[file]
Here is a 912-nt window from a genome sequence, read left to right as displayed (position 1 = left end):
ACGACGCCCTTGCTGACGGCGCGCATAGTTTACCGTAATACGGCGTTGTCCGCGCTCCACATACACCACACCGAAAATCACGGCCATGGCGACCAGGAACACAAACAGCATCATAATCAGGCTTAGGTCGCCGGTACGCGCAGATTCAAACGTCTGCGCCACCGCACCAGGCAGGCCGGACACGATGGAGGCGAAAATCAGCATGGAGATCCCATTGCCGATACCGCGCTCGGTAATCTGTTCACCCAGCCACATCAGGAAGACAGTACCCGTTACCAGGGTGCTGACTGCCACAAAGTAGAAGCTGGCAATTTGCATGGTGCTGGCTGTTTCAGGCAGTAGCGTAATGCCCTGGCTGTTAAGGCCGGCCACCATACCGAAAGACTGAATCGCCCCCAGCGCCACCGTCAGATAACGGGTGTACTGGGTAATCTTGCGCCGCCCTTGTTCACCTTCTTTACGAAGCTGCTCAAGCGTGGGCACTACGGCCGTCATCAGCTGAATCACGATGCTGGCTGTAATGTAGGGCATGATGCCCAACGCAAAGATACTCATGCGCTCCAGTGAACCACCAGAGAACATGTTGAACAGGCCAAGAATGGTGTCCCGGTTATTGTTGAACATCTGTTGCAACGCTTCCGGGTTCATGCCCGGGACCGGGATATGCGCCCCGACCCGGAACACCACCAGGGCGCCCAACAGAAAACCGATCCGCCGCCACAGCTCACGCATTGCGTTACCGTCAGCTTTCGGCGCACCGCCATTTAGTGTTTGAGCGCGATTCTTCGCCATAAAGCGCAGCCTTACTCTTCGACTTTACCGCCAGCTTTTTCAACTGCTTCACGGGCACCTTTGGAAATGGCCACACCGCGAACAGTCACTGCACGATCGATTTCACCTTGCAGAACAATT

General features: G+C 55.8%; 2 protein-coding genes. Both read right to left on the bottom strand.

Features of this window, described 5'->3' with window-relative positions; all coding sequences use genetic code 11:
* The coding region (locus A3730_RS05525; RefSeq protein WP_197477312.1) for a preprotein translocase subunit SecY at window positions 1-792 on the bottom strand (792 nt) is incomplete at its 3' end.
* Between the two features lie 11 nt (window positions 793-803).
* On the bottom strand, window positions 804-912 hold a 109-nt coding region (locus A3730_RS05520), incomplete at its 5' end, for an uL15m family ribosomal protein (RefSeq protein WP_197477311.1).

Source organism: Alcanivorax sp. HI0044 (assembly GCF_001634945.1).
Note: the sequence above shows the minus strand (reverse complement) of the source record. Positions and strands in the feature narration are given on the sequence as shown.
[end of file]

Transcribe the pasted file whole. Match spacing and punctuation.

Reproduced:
Here is a 912-nt window from a genome sequence, read left to right as displayed (position 1 = left end):
ACGACGCCCTTGCTGACGGCGCGCATAGTTTACCGTAATACGGCGTTGTCCGCGCTCCACATACACCACACCGAAAATCACGGCCATGGCGACCAGGAACACAAACAGCATCATAATCAGGCTTAGGTCGCCGGTACGCGCAGATTCAAACGTCTGCGCCACCGCACCAGGCAGGCCGGACACGATGGAGGCGAAAATCAGCATGGAGATCCCATTGCCGATACCGCGCTCGGTAATCTGTTCACCCAGCCACATCAGGAAGACAGTACCCGTTACCAGGGTGCTGACTGCCACAAAGTAGAAGCTGGCAATTTGCATGGTGCTGGCTGTTTCAGGCAGTAGCGTAATGCCCTGGCTGTTAAGGCCGGCCACCATACCGAAAGACTGAATCGCCCCCAGCGCCACCGTCAGATAACGGGTGTACTGGGTAATCTTGCGCCGCCCTTGTTCACCTTCTTTACGAAGCTGCTCAAGCGTGGGCACTACGGCCGTCATCAGCTGAATCACGATGCTGGCTGTAATGTAGGGCATGATGCCCAACGCAAAGATACTCATGCGCTCCAGTGAACCACCAGAGAACATGTTGAACAGGCCAAGAATGGTGTCCCGGTTATTGTTGAACATCTGTTGCAACGCTTCCGGGTTCATGCCCGGGACCGGGATATGCGCCCCGACCCGGAACACCACCAGGGCGCCCAACAGAAAACCGATCCGCCGCCACAGCTCACGCATTGCGTTACCGTCAGCTTTCGGCGCACCGCCATTTAGTGTTTGAGCGCGATTCTTCGCCATAAAGCGCAGCCTTACTCTTCGACTTTACCGCCAGCTTTTTCAACTGCTTCACGGGCACCTTTGGAAATGGCCACACCGCGAACAGTCACTGCACGATCGATTTCACCTTGCAGAACAATT

General features: G+C 55.8%; 2 protein-coding genes. Both read right to left on the bottom strand.

Features of this window, described 5'->3' with window-relative positions; all coding sequences use genetic code 11:
* The coding region (locus A3730_RS05525; RefSeq protein WP_197477312.1) for a preprotein translocase subunit SecY at window positions 1-792 on the bottom strand (792 nt) is incomplete at its 3' end.
* Between the two features lie 11 nt (window positions 793-803).
* On the bottom strand, window positions 804-912 hold a 109-nt coding region (locus A3730_RS05520), incomplete at its 5' end, for an uL15m family ribosomal protein (RefSeq protein WP_197477311.1).

Source organism: Alcanivorax sp. HI0044 (assembly GCF_001634945.1).
Note: the sequence above shows the minus strand (reverse complement) of the source record. Positions and strands in the feature narration are given on the sequence as shown.